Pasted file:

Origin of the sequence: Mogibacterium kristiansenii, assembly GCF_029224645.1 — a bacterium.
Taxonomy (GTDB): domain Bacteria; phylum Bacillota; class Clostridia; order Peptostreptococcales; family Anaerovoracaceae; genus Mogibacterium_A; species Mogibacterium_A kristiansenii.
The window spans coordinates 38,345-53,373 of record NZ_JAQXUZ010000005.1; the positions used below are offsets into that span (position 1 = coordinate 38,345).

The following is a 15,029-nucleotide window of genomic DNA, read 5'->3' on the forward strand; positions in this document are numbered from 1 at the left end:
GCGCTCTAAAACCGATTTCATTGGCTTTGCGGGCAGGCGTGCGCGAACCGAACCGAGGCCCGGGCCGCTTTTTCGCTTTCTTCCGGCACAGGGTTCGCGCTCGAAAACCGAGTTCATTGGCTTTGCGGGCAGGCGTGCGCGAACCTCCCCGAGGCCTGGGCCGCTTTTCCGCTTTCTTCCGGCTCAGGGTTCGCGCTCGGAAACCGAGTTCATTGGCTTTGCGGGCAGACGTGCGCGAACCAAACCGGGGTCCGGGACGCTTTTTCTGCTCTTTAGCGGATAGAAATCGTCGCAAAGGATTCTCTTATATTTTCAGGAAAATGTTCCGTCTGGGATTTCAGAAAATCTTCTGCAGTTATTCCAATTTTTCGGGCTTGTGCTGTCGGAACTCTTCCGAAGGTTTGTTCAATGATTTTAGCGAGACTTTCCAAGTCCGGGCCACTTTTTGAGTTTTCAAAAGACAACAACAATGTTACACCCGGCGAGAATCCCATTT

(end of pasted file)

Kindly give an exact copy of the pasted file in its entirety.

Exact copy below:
Origin of the sequence: Mogibacterium kristiansenii, assembly GCF_029224645.1 — a bacterium.
Taxonomy (GTDB): domain Bacteria; phylum Bacillota; class Clostridia; order Peptostreptococcales; family Anaerovoracaceae; genus Mogibacterium_A; species Mogibacterium_A kristiansenii.
The window spans coordinates 38,345-53,373 of record NZ_JAQXUZ010000005.1; the positions used below are offsets into that span (position 1 = coordinate 38,345).

The following is a 15,029-nucleotide window of genomic DNA, read 5'->3' on the forward strand; positions in this document are numbered from 1 at the left end:
GCGCTCTAAAACCGATTTCATTGGCTTTGCGGGCAGGCGTGCGCGAACCGAACCGAGGCCCGGGCCGCTTTTTCGCTTTCTTCCGGCACAGGGTTCGCGCTCGAAAACCGAGTTCATTGGCTTTGCGGGCAGGCGTGCGCGAACCTCCCCGAGGCCTGGGCCGCTTTTCCGCTTTCTTCCGGCTCAGGGTTCGCGCTCGGAAACCGAGTTCATTGGCTTTGCGGGCAGACGTGCGCGAACCAAACCGGGGTCCGGGACGCTTTTTCTGCTCTTTAGCGGATAGAAATCGTCGCAAAGGATTCTCTTATATTTTCAGGAAAATGTTCCGTCTGGGATTTCAGAAAATCTTCTGCAGTTATTCCAATTTTTCGGGCTTGTGCTGTCGGAACTCTTCCGAAGGTTTGTTCAATGATTTTAGCGAGACTTTCCAAGTCCGGGCCACTTTTTGAGTTTTCAAAAGACAACAACAATGTTACACCCGGCGAGAATCCCATTT